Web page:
Silent Echo, by J.R. Rain

Silent Echo

Jim Booker is a retired detective. He has AIDS. He’s not gay . . . he got it from a steady girlfriend when they got careless. His best friend is Numi, short for Numilekunoluwa. Numi is African. Numi is gay. Eight months ago, Jim was given six months to live, so he knows he is on borrowed time. Numi takes care of Jim, while Jim, at times, rudely objects to too much physical or tender contact from Numi. After all, Jim is not gay, and doesn’t want Numi to forget it. It’s an interesting relationship.

Jim’s friend Eddie approaches him with a missing person job. Jim is really too weak to accept any more work, but this one strikes home. Their mutual friend Olivia is missing. Shortly after Jim takes the case, she is found dead. In exactly the same place Jim’s little brother was found dead twenty-two years ago. Suddenly, the case has a whole new meaning.

As Jim investigates, another death occurs, unrelated to the other two, except for the fact that it, too, is discovered in the same location, with a similar MO.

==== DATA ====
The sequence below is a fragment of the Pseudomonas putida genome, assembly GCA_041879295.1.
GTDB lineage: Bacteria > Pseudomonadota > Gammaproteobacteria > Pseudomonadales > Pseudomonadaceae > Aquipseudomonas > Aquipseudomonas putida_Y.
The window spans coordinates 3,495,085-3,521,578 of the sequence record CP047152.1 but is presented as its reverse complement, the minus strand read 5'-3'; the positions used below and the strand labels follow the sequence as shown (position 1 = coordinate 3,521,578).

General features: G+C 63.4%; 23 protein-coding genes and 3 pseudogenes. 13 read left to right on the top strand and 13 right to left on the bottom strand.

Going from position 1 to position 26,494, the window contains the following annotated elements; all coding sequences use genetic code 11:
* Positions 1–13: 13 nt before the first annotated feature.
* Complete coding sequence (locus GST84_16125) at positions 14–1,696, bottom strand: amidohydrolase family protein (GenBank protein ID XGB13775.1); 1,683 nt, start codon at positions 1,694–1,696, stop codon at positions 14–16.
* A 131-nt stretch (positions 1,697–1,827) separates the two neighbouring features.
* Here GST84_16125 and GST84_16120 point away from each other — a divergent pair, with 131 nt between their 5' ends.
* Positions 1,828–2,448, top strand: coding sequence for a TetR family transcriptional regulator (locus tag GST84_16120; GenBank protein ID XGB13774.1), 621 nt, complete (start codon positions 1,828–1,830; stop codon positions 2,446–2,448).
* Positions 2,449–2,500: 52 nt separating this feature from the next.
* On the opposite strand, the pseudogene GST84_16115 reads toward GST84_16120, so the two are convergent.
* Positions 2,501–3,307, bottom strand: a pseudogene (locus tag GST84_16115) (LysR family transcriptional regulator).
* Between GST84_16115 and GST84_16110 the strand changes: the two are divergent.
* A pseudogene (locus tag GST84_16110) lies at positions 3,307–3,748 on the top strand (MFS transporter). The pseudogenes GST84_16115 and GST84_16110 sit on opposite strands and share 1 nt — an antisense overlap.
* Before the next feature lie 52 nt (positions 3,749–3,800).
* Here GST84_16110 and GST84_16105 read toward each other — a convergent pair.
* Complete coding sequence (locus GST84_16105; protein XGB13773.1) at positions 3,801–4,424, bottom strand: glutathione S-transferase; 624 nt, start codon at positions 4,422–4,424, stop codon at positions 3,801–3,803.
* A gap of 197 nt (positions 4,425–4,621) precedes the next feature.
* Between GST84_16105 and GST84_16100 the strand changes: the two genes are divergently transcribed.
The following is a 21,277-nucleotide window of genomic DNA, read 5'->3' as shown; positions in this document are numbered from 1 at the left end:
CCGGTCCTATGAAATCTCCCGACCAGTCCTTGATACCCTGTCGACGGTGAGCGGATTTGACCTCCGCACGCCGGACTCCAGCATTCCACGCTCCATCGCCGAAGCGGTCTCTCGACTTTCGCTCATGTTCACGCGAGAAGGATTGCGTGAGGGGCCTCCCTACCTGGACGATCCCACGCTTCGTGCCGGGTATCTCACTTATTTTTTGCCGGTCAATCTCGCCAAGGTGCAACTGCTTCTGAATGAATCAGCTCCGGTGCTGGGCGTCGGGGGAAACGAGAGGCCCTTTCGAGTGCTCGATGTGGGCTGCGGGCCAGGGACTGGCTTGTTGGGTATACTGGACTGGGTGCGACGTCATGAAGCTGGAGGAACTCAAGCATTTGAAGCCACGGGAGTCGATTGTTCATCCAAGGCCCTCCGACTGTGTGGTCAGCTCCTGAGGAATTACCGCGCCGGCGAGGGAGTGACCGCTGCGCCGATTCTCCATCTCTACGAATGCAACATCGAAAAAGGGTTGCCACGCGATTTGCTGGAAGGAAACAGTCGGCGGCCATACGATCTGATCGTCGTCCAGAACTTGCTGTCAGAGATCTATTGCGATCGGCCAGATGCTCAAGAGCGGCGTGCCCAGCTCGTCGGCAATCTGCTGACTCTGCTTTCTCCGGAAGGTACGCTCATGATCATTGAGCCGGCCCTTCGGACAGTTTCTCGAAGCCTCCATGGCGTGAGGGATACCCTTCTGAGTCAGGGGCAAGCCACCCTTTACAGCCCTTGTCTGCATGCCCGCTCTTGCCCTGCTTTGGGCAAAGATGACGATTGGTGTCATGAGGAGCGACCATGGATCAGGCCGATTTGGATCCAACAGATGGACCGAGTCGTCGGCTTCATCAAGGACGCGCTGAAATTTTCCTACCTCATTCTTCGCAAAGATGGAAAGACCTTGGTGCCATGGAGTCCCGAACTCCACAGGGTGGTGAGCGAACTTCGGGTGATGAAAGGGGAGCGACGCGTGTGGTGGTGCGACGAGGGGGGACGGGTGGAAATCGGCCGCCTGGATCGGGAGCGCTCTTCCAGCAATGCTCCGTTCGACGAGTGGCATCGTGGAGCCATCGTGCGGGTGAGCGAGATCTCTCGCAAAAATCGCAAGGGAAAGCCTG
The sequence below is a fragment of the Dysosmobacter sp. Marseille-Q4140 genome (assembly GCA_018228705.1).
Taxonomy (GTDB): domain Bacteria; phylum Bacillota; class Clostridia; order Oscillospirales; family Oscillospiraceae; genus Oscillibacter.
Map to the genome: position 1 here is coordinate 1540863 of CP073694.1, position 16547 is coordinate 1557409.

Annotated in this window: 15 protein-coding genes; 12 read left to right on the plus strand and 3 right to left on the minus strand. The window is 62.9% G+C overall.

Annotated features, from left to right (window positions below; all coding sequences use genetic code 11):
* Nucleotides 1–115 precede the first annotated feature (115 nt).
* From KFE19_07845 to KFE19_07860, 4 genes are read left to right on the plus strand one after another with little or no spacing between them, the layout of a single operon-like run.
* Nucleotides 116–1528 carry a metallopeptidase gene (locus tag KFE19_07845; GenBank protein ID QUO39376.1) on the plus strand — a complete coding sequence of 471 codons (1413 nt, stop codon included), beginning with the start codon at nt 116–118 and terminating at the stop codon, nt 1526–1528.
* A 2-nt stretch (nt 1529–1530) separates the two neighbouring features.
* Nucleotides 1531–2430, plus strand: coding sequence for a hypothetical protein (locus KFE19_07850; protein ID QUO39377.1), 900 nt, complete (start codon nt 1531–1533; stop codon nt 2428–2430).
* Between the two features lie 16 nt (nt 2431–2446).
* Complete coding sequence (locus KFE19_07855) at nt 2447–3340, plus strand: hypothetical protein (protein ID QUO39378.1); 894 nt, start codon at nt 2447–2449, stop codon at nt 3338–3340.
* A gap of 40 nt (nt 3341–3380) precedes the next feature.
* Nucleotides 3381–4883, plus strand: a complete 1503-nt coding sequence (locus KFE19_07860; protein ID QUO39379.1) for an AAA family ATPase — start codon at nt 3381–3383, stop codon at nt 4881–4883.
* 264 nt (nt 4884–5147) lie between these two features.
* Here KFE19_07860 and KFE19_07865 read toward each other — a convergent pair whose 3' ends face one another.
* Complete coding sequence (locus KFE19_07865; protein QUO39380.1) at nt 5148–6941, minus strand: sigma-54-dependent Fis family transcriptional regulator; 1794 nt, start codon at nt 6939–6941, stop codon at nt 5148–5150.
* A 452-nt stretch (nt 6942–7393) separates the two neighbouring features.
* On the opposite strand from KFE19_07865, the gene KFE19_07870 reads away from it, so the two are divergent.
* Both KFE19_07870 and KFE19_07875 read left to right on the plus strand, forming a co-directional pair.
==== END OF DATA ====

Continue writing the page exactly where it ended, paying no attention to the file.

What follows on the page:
In a lot of ways, this book is a huge downer, very depressing. This is because of Jim’s condition, and the inevitable outcome. He is weak, sometimes so weak that he can’t even draw breath and fears suffocation. Numi cares for him a great deal, and has no qualms about expressing his disdain toward people who would drain Jim’s strength.

This is my first read of a J.R. Rain book, and I liked it. The ending was satisfactory, although, again, rather depressing. There is also an excerpt, after the book, of another novel, The Body Departed. That one seems interesting, as well, so perhaps I will look for it.

TTFN, y’all!

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